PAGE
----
Case Studies - Amazon Mining Watch
This work grew out of a series of collaborations with journalists and with activists seeking to expose illegal gold-mining activity and document its impacts on the environment and on local Indigenous communities.
The team of developers began identifying mines by sight in satellite imagery. Later, some high school classes helped Earthrise Media in the image sleuthing. Finally, it made sense to try to automate the identification of mine sites. The training datasets for the machine-learned models followed those painstaking human surveys.
Reports using the automated detections:
- “The pollution of illegal gold mining in the Tapajós River,” InfoAmazonia, 2021. The story is part of the series Murky Waters, on pollution in the Amazon River system and links to sargassum seaweed blooms in the Caribbean.
- “Las pistas illegales que bullen en la selva Venezolana,” El País and ArmandoInfo, 2022. First in the series Corredor Furtivo. Produced in conjunction with the Pulitzer Center's Rainforest Investigations Network (in English, translated).
- “Amazon gold rush: The threatened tribe,” Reuters, 2019, on illegal mining in protected Yanomami Indigenous Territory.
- “Illegal mining sparks malaria outbreak in Indigenous territories in Brazil,” InfoAmazonia and Mongabay, 2020.
- “Serious risk of attack by miners on uncontacted Yanomami in Brazil,” Survival International, 2021.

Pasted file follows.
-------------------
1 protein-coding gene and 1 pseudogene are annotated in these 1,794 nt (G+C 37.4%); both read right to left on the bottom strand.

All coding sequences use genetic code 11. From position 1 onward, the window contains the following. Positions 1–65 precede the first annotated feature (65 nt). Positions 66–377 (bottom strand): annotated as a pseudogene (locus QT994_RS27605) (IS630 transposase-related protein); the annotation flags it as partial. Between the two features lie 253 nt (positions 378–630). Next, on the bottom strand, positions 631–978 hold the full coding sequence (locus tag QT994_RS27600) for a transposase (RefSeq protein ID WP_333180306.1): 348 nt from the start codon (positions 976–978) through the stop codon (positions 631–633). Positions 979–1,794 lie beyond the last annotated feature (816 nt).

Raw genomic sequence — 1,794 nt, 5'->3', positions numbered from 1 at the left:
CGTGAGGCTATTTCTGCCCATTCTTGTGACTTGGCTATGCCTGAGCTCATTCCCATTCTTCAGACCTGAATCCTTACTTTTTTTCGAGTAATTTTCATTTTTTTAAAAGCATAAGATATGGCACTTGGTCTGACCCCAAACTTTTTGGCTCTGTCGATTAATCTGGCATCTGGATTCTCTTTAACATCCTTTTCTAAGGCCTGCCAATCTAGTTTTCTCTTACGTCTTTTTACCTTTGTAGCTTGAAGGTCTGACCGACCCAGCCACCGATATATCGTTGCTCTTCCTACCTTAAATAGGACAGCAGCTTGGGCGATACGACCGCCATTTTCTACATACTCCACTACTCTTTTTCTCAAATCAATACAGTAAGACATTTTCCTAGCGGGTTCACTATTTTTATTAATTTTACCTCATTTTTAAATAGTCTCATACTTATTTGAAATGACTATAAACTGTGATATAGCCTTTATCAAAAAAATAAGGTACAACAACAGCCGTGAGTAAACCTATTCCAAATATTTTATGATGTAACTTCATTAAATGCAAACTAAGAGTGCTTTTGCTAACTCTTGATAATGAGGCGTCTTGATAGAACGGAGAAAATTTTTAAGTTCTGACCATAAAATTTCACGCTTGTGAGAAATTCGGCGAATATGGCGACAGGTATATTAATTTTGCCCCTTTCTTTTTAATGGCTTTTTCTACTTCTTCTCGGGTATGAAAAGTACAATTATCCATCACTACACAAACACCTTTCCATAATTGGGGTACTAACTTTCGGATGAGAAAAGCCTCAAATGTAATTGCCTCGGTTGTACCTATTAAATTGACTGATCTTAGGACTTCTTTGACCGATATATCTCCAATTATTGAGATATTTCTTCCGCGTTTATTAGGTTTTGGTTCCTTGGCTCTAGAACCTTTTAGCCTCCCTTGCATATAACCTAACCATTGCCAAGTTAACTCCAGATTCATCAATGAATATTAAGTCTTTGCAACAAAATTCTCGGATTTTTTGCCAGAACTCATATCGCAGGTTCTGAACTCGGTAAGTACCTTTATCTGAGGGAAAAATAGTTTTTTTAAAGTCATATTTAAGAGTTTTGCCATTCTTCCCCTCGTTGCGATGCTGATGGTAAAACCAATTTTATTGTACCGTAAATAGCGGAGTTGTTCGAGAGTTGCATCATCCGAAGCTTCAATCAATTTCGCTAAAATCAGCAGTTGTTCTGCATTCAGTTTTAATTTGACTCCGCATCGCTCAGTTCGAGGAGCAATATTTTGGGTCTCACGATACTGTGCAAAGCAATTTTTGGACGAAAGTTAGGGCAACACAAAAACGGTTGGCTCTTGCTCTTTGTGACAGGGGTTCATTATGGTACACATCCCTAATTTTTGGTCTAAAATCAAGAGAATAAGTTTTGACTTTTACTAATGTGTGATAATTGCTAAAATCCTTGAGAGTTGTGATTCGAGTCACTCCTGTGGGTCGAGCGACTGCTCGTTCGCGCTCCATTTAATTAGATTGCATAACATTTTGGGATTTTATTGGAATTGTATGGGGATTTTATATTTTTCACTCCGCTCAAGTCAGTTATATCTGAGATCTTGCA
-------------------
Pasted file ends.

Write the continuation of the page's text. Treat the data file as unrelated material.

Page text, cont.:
- “Gana por ouro,” The Intercept, 2021. Report on an industrial gold mine operating without proper environmental permits. Two weeks after the story appeared, the mine was shut down and fined.
- “Garimpo destruidor,” The Intercept, 2021.
Many thanks to our collaborators, whose skill and resourceful reporting brought these important stories to light. If you are a journalist and want to investigate some of the areas of mining identified by this tool, we recommend you check on the geographical coordinates of the mines as provided in our interactive map. The location data will help you to cross-reference the information with other databases, such as deforestation or mining concessions. By correlating these datasets, you might be able to find the corporate actors responsible for the mining sites and determine the legality of the operations.